In this way, Hetzel plays with which bits of information to reveal to the reader, and what to leave to our speculation. It’s a challenging technique, but Hetzel pulls it off masterfully. And while in the end there are still some questions without answers, he provides enough of them to make this a deeply satisfying read that lingers in the mind with possibilities long afterward.


    Azalea Bluff has much to offer readers who are fascinated with UFOs, conspiracy theories and just what the Nazis may have been working on in their secret underground labs during World War II. For this, Hetzel credits the late broadcaster Ed Galloway, whose radio play “Incident in Mint Hill” forms the basis of the plot. It was at Galloway’s request that Hetzel began writing a book treatment of the story, which eventually morphed into a novel with more scope than (and many departures from) the original.

    “Ed passed away from a heart attack just as I completed the first draft,” explains Hetzel. “His widow, Carolyn, has been inspiring in her desire to complete the project. So, I hope people see it as a great tribute to Ed, who was known throughout the country, especially the Southeast, for his radio shows and voiceover work.”

    It is Hetzel’s own voice as a writer, however, that turns Galloway’s speculative tale into a human one — a story about characters in deep conflict with themselves: the struggle to connect with others while grieving an unspeakable loss; the psychological torture of isolation; the burdens of guilt and self-loathing when we are forced to go against our deepest convictions and better judgment; the thorny ethics of the “greater good.” And perhaps most poignantly, the painful sacrifices we must sometimes make for those we love.

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About the Author

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As a journalist and media executive, Dennis Hetzel has won numerous awards for writing, industry leadership and community service, including the 2003 Paul Tobenkin Memorial Award from the Columbia University Graduate School of Journalism for leadership in coverage of race and diversity issues. Since 2010, he has been president and executive director of the Ohio News Media Association in Columbus, Ohio, and president of the Ohio Coalition for Open Government.​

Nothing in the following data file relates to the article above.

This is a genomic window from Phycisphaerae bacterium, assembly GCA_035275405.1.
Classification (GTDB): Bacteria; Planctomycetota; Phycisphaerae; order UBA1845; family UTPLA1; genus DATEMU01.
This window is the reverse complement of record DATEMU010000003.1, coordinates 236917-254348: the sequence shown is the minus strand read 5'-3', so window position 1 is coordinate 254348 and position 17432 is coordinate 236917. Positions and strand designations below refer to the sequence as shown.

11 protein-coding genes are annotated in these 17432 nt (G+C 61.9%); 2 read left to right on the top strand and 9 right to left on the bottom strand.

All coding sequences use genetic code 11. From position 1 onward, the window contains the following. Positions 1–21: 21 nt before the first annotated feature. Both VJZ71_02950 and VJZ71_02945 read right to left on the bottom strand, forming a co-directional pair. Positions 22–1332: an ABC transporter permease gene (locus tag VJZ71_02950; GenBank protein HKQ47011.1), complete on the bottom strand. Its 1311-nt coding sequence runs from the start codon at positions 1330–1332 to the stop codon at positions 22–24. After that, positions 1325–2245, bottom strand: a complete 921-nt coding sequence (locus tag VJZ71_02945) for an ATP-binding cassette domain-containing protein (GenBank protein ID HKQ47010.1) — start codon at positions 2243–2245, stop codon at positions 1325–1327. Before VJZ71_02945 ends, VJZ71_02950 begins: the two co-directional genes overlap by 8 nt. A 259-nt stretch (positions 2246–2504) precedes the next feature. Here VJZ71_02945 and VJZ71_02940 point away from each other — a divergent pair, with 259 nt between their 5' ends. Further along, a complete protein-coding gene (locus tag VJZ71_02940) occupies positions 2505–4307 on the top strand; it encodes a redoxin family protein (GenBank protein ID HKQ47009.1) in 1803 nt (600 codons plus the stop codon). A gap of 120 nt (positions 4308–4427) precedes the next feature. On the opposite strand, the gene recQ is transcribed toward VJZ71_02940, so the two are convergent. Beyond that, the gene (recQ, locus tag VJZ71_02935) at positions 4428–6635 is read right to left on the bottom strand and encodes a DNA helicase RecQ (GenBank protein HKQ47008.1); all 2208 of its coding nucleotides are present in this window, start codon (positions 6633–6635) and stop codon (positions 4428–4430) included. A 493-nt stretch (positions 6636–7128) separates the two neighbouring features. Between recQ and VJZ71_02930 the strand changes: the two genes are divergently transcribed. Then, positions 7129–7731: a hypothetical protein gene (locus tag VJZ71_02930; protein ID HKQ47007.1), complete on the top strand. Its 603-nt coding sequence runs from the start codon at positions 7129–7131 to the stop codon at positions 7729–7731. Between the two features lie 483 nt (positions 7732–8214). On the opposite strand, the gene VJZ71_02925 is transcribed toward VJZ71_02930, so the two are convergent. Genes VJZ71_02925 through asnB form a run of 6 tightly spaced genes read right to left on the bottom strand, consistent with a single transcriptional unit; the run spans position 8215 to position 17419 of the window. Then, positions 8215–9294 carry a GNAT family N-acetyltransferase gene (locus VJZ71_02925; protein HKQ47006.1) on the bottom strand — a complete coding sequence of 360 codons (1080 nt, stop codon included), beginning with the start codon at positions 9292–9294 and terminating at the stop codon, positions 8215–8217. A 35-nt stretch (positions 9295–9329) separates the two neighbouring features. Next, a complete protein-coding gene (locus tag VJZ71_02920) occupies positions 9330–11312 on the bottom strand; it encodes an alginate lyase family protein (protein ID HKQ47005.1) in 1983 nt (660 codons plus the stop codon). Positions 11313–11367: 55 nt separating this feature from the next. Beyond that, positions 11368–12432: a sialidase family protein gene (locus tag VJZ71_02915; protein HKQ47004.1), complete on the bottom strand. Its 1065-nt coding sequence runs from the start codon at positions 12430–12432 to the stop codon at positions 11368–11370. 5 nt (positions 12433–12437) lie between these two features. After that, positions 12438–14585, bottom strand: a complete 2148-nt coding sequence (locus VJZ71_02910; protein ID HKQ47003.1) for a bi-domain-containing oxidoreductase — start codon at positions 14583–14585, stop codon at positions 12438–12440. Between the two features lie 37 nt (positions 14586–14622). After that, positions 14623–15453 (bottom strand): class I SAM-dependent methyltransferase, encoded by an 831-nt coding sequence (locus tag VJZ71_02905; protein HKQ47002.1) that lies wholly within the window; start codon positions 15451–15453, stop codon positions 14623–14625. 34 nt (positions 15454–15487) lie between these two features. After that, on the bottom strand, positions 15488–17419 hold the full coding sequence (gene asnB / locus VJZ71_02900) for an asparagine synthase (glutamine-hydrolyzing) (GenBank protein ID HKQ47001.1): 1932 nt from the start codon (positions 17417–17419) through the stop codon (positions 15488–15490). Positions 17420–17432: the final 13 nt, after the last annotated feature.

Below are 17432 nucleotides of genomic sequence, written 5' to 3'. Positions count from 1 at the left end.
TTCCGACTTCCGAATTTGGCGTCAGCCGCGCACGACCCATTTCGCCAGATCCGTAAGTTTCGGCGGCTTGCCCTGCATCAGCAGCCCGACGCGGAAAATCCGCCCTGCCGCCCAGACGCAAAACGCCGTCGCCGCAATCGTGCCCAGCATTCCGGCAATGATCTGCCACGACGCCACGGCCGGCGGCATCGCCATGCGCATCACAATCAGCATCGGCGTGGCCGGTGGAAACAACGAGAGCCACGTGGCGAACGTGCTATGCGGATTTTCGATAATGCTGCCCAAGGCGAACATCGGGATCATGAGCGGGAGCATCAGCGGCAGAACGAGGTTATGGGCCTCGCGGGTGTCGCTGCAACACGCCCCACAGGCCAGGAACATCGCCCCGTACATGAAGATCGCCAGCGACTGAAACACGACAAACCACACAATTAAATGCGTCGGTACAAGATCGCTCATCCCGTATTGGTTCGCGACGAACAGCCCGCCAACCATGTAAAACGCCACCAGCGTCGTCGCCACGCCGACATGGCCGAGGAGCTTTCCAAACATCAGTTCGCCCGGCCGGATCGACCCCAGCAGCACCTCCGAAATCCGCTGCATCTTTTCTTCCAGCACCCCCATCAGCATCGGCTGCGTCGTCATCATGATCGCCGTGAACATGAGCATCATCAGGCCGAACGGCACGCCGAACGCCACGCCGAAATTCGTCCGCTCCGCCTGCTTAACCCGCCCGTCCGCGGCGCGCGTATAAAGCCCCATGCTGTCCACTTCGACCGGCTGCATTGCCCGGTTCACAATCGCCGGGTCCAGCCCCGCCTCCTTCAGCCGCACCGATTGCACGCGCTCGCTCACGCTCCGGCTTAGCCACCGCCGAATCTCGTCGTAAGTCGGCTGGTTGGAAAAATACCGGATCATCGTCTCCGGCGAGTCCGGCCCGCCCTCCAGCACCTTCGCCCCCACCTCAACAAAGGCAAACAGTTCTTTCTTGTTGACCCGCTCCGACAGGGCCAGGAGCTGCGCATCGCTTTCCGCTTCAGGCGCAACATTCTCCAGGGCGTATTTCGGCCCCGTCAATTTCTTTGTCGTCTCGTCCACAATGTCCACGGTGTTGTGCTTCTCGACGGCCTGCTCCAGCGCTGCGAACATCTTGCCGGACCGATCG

He began his career as a weekly newspaper sports editor in the Chicago suburbs and has been a reporter, editor, general manager and publisher at newspapers including the Madison, Wis., Capital Times, the Cincinnati Enquirer and the York, Pa., Daily Record, where he was editor and publisher for 13 years. Under his leadership, the York paper won national awards from the Scripps Howard Foundation in public service journalism and a Robert F. Kennedy Journalism Award. He also has taught journalism at Penn State and Temple universities.​

Hetzel grew up in the Chicago area and inherited his lifelong affection for and frustration with the Cubs from his late father. He has a degree in political science and a minor in journalism from Western Illinois University, where he met his wife, Cheryl, a school psychologist and guidance counselor. They have three grown children and a home they love in Holden Beach, North Carolina, where he does much of his writing. He welcomes opportunities to do manuscript editing and critiques.

Season of Lies is Dennis Hetzel’s second novel, following the award-winning Killing the Curse in which events precede those that unfold in the latest novel.​

Hetzel also plays guitar and bass in an acoustic trio, “Phil’s Five & Dime,” which includes fellow author Rick Robinson on mandolin. He’s still hoping “this guitar thing” works out when he grows up.

Zoom Into Books Presentations

Not Fake News! Weaving facts into fiction and why it’s so important for thrillers that work. Available on Zoom Into Books YouTube Channel – Click HERE 

  A thriller writer’s search for his birth parents. How Dennis Hetzel solved a lifelong puzzle and what he learned that can help others. – Available HERE on Zoom Into Books YouTube Channel